the aim of this work was to investigate whether and how the feeding system could effect ewe milk fatty acids. Twenty pregnat Comisana ewes were divided into two groups of ten one month before lambing and allowed two different systems: Pasture group (P) grazed on a vetch pasture; stall group (S) was given hay, a commercial concentrate and a mixture of barley and faba bean. After lambing, individual milk samples were teken weekley and analysed for fatty acid composition. The trial went on for 38 days. Milk from P ewes was poorer in lauric (C12:0), myristic (C14:0) and palmitic (C16:0) acids than milk from S ewes (P<0.05, P<0.001 and P=0.001 respectively). Trans-vaccenic acid (C18:1 trans 11) was significantly higher (P<0.001) in milk from P animals compared to S ewes. Linoleic acid (C18:2 n-6) tended to be higher (P=0.06) im milk from S ewes while linolenic acid (C18:3 n-3) was significantly higher (P<0.001) im milk from P animals (1.72 vs 0.79% total fatty acids). Conjugated linoleic acid (C18:2 cis 9-trans11) was almost double in mik form P ewes compared to S animals (2.53 vs 1.33 % total fatty acids, P<0.001). The ratio between linoleic and linolenic acids was higher (P=0.001) in milk from stall-fed ewes. These results indicate that the ewe feeding system strongly affects milk fatty acid profile and, particularly, that grass feeding enhances milk dietetic quality.

Effects of ewe feeding system (grass vs concentrate) on milk fatty acid composition

SCERRA, Manuel;
2005

Abstract

the aim of this work was to investigate whether and how the feeding system could effect ewe milk fatty acids. Twenty pregnat Comisana ewes were divided into two groups of ten one month before lambing and allowed two different systems: Pasture group (P) grazed on a vetch pasture; stall group (S) was given hay, a commercial concentrate and a mixture of barley and faba bean. After lambing, individual milk samples were teken weekley and analysed for fatty acid composition. The trial went on for 38 days. Milk from P ewes was poorer in lauric (C12:0), myristic (C14:0) and palmitic (C16:0) acids than milk from S ewes (P<0.05, P<0.001 and P=0.001 respectively). Trans-vaccenic acid (C18:1 trans 11) was significantly higher (P<0.001) in milk from P animals compared to S ewes. Linoleic acid (C18:2 n-6) tended to be higher (P=0.06) im milk from S ewes while linolenic acid (C18:3 n-3) was significantly higher (P<0.001) im milk from P animals (1.72 vs 0.79% total fatty acids). Conjugated linoleic acid (C18:2 cis 9-trans11) was almost double in mik form P ewes compared to S animals (2.53 vs 1.33 % total fatty acids, P<0.001). The ratio between linoleic and linolenic acids was higher (P=0.001) in milk from stall-fed ewes. These results indicate that the ewe feeding system strongly affects milk fatty acid profile and, particularly, that grass feeding enhances milk dietetic quality.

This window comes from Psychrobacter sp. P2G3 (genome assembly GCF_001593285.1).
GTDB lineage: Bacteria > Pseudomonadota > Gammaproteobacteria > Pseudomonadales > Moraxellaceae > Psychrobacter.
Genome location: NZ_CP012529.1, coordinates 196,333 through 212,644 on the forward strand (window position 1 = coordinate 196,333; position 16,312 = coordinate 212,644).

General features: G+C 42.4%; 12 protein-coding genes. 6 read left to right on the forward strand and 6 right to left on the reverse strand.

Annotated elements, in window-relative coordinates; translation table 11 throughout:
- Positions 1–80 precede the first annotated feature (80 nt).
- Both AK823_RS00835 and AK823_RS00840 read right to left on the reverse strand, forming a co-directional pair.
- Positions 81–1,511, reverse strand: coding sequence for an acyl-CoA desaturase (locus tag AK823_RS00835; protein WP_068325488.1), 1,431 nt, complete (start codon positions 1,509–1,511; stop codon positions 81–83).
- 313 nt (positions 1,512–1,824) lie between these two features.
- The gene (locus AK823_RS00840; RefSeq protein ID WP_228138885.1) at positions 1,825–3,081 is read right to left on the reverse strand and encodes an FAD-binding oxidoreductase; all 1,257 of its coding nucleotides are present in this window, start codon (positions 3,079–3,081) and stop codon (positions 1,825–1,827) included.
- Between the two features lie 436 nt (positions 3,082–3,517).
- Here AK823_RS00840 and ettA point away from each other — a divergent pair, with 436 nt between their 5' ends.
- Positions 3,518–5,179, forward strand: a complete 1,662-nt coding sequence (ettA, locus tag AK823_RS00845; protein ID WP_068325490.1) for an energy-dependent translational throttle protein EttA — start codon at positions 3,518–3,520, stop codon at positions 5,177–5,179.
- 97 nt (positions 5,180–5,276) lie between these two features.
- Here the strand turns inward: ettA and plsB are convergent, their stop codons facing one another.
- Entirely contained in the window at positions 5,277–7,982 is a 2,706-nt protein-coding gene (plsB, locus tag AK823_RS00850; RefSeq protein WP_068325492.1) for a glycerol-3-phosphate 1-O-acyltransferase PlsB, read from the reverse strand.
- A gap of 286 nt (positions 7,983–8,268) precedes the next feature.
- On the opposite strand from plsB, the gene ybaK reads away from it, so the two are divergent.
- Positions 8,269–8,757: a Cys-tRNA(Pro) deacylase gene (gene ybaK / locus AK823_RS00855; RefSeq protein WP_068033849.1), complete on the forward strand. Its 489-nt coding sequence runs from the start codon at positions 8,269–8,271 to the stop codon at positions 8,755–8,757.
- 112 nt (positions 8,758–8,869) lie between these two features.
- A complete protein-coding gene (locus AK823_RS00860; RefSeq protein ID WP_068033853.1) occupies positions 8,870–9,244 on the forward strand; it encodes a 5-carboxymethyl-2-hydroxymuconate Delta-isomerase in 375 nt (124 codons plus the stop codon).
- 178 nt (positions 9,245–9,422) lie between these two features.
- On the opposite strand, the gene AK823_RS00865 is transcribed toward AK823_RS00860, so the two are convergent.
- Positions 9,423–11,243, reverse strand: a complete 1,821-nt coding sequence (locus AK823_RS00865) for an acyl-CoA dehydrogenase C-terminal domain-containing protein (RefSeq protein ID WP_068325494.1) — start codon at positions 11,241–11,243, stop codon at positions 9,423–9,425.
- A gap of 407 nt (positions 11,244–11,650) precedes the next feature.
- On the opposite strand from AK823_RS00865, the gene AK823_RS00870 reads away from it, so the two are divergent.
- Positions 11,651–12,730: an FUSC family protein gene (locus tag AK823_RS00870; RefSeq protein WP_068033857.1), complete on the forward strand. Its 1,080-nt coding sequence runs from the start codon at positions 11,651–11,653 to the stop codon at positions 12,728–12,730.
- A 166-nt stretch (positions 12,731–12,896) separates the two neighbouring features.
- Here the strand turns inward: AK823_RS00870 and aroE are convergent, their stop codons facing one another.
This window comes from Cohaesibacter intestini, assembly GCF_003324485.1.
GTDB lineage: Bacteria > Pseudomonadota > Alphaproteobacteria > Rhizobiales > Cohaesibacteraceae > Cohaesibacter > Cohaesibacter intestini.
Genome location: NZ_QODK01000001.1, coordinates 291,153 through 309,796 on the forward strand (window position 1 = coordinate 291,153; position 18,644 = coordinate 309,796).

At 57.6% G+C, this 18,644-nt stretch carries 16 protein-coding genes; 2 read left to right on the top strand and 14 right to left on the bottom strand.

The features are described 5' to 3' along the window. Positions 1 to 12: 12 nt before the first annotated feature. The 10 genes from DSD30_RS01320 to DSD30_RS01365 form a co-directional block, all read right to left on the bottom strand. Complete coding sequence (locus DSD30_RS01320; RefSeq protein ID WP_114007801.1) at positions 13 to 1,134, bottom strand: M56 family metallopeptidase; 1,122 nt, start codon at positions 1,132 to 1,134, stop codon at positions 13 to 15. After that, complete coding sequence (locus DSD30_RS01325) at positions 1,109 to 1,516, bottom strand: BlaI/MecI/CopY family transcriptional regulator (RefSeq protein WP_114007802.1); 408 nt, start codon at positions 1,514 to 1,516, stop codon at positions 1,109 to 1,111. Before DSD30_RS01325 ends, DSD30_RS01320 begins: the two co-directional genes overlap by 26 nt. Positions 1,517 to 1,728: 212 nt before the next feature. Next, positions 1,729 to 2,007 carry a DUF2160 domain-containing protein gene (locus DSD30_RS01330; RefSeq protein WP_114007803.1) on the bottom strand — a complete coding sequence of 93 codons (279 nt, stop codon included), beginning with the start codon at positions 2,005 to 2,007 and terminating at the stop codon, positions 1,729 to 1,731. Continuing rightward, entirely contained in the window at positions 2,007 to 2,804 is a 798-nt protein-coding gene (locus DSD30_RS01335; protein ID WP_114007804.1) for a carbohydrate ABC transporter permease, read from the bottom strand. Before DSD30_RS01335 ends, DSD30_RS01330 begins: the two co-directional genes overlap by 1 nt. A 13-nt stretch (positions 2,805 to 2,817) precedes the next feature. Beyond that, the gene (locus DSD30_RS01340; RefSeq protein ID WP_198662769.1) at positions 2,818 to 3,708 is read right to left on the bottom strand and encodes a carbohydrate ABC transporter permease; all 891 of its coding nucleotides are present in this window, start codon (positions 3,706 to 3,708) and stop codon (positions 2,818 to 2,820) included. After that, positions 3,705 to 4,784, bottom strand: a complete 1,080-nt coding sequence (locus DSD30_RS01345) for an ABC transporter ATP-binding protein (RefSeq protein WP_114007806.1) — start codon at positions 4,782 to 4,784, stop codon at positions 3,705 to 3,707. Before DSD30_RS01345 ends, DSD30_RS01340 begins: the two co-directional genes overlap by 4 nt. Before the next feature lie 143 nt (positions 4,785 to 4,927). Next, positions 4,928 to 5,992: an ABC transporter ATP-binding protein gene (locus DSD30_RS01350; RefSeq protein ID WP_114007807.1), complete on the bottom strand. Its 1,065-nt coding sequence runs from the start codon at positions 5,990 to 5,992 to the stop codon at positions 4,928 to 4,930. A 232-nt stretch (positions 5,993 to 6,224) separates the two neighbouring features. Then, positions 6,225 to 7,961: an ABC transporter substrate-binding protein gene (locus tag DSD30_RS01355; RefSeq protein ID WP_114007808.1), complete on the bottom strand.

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Utilizza questo identificativo per citare o creare un link a questo documento: http://hdl.handle.net/20.500.12318/5208
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